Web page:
The Government paper that heralded these changes, “Welfare reform: Disability Living Allowance for the 21st century”, discusses focusing on those with the greatest need. We also know that the target is to achieve a 20% cut. I was struck by the comments of the hon. Member for Banbury (Tony Baldry) about the different people he knows at Agnes Court and the range of conditions that they have. Would any MP be able to say who of such a group of constituents is in greatest need, or where we could make a 20% cut? If we are not prepared to do that or to envisage others doing that, we should not support the Government in this measure and proposal.

Several issues arise. The first is assessment and, of course, reassessment in the future, which will come with it. The fact that particular conditions will not be screened out from assessment and reassessment—everyone will have to go through the process—raises fundamental concerns for those who are currently on benefits and their carers. We need to remember carers as well. They all think that they are facing a grand national, where everyone needs to try to get over and on to the benefit. As we have heard, that will cause great problems for citizens advice bureaux and the many others to whom people are turning for advice on what is likely to happen and the implications for them.

If the Government will not allow any specific conditions to be screened automatically from having to go through the assessment test now, or in the future, we need more clarity about what forms of evidence will be considered particularly telling in the context of the assessment test. What evidence from experts in neuromuscular conditions and so on will tell in that setting, or will the interview setting count more? On the cost of administering the assessment and reassessment process, many of us know that some people will pass every time, because of their circumstances. Should they have to go through the ordeal of assessment and reassessment every time, and should the Government carry the cost of that?

On moving to a six-month qualifying period, the hon. Member for Arfon (Hywel Williams) referred to cancer patients. We must question whether it is enough to tell people that if their illness is terminal, they will automatically qualify. Many cancer patients do not want to think of themselves or present themselves as terminal cases, and we might send out a dangerous message. If the Government are determined to remove the mobility component as was and to introduce a six-month qualifying period for the personal independence payment, perhaps there should be a distinct allowance for those who have been diagnosed with cancer and have been referred for chemotherapy or radiotherapy. Perhaps there should be a cancer care and support allowance that takes care of such circumstances, instead of cancer patients finding themselves caught up in the pursuit of personal independence payments, particularly as the system will become congested when the changes are introduced.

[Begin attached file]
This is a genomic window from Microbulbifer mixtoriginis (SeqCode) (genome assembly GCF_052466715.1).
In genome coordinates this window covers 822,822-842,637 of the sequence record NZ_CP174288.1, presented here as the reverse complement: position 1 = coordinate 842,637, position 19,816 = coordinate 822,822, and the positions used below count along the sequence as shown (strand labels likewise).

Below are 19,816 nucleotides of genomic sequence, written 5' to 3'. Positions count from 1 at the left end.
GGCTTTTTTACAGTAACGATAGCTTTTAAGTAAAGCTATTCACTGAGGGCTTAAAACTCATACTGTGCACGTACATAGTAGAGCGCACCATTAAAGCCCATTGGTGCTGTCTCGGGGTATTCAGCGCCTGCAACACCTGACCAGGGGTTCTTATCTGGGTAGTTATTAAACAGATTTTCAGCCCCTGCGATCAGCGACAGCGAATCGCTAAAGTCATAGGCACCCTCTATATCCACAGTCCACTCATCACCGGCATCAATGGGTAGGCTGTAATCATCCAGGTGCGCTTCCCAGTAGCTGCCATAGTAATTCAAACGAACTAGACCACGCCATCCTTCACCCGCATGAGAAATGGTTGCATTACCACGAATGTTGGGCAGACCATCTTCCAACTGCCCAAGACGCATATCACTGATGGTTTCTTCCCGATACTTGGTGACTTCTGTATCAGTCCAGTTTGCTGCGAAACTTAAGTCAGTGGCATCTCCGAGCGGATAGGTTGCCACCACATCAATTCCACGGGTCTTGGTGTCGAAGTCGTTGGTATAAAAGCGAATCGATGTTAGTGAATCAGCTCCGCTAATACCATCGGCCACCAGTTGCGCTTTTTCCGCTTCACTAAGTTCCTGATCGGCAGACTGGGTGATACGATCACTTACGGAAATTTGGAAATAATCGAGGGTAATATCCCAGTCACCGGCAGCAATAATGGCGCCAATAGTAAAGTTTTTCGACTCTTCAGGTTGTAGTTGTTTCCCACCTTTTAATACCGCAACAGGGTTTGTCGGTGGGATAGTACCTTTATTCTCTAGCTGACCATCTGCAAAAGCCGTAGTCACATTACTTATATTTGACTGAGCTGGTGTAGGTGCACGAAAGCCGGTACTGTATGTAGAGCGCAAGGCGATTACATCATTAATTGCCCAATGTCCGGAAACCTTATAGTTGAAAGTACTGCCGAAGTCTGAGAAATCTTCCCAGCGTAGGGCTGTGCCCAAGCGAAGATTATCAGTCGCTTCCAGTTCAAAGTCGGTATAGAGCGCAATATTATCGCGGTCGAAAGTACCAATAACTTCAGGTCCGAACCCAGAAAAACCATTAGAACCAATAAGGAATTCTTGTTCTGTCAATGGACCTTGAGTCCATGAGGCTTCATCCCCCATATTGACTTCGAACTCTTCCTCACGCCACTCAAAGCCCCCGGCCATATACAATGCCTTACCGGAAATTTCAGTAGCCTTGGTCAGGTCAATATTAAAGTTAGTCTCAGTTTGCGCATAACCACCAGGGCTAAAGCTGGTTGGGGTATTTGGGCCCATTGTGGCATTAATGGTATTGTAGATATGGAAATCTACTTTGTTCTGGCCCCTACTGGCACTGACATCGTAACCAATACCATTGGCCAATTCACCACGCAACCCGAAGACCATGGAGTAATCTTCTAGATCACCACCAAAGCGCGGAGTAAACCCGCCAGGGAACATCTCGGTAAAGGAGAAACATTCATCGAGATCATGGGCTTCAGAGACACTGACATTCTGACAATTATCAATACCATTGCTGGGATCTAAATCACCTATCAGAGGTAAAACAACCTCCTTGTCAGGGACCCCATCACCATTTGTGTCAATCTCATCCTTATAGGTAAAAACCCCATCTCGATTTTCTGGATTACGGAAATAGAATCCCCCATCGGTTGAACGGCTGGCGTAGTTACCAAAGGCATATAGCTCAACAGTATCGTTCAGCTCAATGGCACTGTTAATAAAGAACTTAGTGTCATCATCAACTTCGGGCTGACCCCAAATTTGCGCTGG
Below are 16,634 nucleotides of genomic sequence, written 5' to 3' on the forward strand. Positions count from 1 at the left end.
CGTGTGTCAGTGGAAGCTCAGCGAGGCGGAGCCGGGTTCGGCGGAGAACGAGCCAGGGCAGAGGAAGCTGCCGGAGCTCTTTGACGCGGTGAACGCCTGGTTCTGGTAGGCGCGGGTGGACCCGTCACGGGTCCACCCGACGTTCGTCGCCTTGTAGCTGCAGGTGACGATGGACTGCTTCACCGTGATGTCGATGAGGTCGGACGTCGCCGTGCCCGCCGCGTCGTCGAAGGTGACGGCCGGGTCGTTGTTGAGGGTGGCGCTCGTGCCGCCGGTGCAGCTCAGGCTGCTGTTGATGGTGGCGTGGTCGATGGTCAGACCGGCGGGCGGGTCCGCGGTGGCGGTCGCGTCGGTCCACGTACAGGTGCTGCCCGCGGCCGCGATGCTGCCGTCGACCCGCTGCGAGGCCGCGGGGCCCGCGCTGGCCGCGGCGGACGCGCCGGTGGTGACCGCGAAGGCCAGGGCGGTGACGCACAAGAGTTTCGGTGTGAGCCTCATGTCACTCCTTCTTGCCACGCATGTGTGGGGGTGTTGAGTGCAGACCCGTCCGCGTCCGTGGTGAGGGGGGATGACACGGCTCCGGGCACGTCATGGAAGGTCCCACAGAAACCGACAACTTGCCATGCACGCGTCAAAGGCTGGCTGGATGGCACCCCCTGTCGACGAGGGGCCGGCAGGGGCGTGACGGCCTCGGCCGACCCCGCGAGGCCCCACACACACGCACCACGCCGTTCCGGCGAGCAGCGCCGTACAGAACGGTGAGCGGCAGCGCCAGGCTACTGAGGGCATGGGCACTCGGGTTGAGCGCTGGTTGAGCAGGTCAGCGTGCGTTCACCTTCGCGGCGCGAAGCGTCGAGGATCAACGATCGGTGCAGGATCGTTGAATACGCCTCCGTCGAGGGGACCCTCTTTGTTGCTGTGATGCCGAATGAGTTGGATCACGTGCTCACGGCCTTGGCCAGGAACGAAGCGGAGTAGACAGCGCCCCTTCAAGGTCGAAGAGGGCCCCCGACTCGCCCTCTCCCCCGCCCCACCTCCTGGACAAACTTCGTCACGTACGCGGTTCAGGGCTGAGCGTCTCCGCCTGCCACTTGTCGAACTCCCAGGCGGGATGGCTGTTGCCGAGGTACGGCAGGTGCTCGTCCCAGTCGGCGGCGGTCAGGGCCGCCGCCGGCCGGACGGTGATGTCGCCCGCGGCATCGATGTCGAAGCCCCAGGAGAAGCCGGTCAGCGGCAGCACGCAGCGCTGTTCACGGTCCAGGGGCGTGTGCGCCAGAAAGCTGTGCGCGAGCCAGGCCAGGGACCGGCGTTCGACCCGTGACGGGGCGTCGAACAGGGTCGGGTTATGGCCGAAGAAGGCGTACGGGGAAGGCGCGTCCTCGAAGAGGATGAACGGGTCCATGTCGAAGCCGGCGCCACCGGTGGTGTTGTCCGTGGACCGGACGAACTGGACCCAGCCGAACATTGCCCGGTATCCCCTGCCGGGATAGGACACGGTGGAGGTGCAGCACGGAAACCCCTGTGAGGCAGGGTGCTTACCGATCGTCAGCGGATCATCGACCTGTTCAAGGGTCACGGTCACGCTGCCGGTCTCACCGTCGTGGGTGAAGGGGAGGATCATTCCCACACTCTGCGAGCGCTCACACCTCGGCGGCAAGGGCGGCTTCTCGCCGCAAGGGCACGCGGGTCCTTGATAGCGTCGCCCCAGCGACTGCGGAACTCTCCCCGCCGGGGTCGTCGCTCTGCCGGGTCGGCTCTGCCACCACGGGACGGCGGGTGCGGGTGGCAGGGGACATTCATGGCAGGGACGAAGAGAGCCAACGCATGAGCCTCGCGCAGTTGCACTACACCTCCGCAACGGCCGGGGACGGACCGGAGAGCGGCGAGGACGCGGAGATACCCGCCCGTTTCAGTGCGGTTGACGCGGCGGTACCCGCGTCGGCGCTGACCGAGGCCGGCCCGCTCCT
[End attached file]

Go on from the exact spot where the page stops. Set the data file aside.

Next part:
How will people with variable conditions be measured in the context of assessment and reassessment? Will they be unlucky if they are interviewed on a good day, or lucky to be seen and reported on on a bad day? The Government must tell us more about that.

There will be an impact on other entitlements. For example, currently the mobility allowance is a passport to the blue badge, road tax exemption and disability premium. What thought has been given to the implications of the move to personal independence payments? Will people who lose out in the change also lose out on those other benefits and entitlements? Will the conditionality link between the new benefit and the old benefit remain? If so, have the Government factored into their impact assessment the effect on other entitlements?